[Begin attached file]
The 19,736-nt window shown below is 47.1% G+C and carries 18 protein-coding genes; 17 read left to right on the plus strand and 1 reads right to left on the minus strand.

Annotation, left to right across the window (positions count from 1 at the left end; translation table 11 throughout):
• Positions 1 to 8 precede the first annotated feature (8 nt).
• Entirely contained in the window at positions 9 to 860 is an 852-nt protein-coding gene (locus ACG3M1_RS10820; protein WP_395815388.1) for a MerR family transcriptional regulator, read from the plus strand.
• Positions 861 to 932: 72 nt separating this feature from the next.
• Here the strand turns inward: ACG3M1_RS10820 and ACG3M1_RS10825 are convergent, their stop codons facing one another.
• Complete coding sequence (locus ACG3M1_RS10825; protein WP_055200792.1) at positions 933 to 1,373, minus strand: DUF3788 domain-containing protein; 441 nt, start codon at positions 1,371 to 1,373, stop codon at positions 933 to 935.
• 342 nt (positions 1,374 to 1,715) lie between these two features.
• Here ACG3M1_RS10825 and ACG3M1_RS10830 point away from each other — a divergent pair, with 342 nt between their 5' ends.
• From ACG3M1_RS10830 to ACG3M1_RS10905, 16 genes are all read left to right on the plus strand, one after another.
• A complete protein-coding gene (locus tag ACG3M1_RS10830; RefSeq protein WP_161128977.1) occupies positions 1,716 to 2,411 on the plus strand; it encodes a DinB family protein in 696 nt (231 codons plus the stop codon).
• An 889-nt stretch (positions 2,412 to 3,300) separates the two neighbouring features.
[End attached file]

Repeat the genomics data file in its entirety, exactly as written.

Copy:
The 19,736-nt window shown below is 47.1% G+C and carries 18 protein-coding genes; 17 read left to right on the plus strand and 1 reads right to left on the minus strand.

Annotation, left to right across the window (positions count from 1 at the left end; translation table 11 throughout):
• Positions 1 to 8 precede the first annotated feature (8 nt).
• Entirely contained in the window at positions 9 to 860 is an 852-nt protein-coding gene (locus ACG3M1_RS10820; protein WP_395815388.1) for a MerR family transcriptional regulator, read from the plus strand.
• Positions 861 to 932: 72 nt separating this feature from the next.
• Here the strand turns inward: ACG3M1_RS10820 and ACG3M1_RS10825 are convergent, their stop codons facing one another.
• Complete coding sequence (locus ACG3M1_RS10825; protein WP_055200792.1) at positions 933 to 1,373, minus strand: DUF3788 domain-containing protein; 441 nt, start codon at positions 1,371 to 1,373, stop codon at positions 933 to 935.
• 342 nt (positions 1,374 to 1,715) lie between these two features.
• Here ACG3M1_RS10825 and ACG3M1_RS10830 point away from each other — a divergent pair, with 342 nt between their 5' ends.
• From ACG3M1_RS10830 to ACG3M1_RS10905, 16 genes are all read left to right on the plus strand, one after another.
• A complete protein-coding gene (locus tag ACG3M1_RS10830; RefSeq protein WP_161128977.1) occupies positions 1,716 to 2,411 on the plus strand; it encodes a DinB family protein in 696 nt (231 codons plus the stop codon).
• An 889-nt stretch (positions 2,412 to 3,300) separates the two neighbouring features.